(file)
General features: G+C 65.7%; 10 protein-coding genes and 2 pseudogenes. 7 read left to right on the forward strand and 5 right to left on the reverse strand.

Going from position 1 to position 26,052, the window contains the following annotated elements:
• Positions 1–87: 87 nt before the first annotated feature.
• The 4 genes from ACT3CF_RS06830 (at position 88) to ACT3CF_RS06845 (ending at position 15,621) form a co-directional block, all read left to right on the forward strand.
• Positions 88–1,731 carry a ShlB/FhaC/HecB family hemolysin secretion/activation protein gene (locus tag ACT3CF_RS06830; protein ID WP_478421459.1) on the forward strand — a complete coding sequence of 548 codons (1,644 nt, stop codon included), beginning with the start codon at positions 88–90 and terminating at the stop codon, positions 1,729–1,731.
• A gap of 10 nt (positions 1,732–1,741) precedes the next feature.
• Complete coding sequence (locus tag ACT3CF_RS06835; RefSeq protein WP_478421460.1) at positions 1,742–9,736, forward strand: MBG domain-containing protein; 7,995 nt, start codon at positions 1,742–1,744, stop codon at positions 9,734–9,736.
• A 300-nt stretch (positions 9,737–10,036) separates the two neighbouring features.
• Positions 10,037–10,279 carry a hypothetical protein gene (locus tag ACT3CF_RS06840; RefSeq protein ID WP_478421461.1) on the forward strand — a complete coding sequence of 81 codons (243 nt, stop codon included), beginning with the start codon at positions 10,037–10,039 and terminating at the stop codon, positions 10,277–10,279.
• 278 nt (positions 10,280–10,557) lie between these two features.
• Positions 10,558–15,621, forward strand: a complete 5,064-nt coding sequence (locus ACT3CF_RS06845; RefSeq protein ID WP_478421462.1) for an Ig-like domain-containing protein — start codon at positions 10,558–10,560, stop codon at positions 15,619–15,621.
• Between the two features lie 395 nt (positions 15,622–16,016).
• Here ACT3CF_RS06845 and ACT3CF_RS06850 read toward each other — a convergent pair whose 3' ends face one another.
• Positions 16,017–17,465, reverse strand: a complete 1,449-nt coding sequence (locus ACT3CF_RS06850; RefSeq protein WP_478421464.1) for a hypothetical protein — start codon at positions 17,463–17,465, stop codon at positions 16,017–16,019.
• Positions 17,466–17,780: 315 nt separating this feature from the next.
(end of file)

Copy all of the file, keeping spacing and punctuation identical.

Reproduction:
General features: G+C 65.7%; 10 protein-coding genes and 2 pseudogenes. 7 read left to right on the forward strand and 5 right to left on the reverse strand.

Going from position 1 to position 26,052, the window contains the following annotated elements:
• Positions 1–87: 87 nt before the first annotated feature.
• The 4 genes from ACT3CF_RS06830 (at position 88) to ACT3CF_RS06845 (ending at position 15,621) form a co-directional block, all read left to right on the forward strand.
• Positions 88–1,731 carry a ShlB/FhaC/HecB family hemolysin secretion/activation protein gene (locus tag ACT3CF_RS06830; protein ID WP_478421459.1) on the forward strand — a complete coding sequence of 548 codons (1,644 nt, stop codon included), beginning with the start codon at positions 88–90 and terminating at the stop codon, positions 1,729–1,731.
• A gap of 10 nt (positions 1,732–1,741) precedes the next feature.
• Complete coding sequence (locus tag ACT3CF_RS06835; RefSeq protein WP_478421460.1) at positions 1,742–9,736, forward strand: MBG domain-containing protein; 7,995 nt, start codon at positions 1,742–1,744, stop codon at positions 9,734–9,736.
• A 300-nt stretch (positions 9,737–10,036) separates the two neighbouring features.
• Positions 10,037–10,279 carry a hypothetical protein gene (locus tag ACT3CF_RS06840; RefSeq protein ID WP_478421461.1) on the forward strand — a complete coding sequence of 81 codons (243 nt, stop codon included), beginning with the start codon at positions 10,037–10,039 and terminating at the stop codon, positions 10,277–10,279.
• 278 nt (positions 10,280–10,557) lie between these two features.
• Positions 10,558–15,621, forward strand: a complete 5,064-nt coding sequence (locus ACT3CF_RS06845; RefSeq protein ID WP_478421462.1) for an Ig-like domain-containing protein — start codon at positions 10,558–10,560, stop codon at positions 15,619–15,621.
• Between the two features lie 395 nt (positions 15,622–16,016).
• Here ACT3CF_RS06845 and ACT3CF_RS06850 read toward each other — a convergent pair whose 3' ends face one another.
• Positions 16,017–17,465, reverse strand: a complete 1,449-nt coding sequence (locus ACT3CF_RS06850; RefSeq protein WP_478421464.1) for a hypothetical protein — start codon at positions 17,463–17,465, stop codon at positions 16,017–16,019.
• Positions 17,466–17,780: 315 nt separating this feature from the next.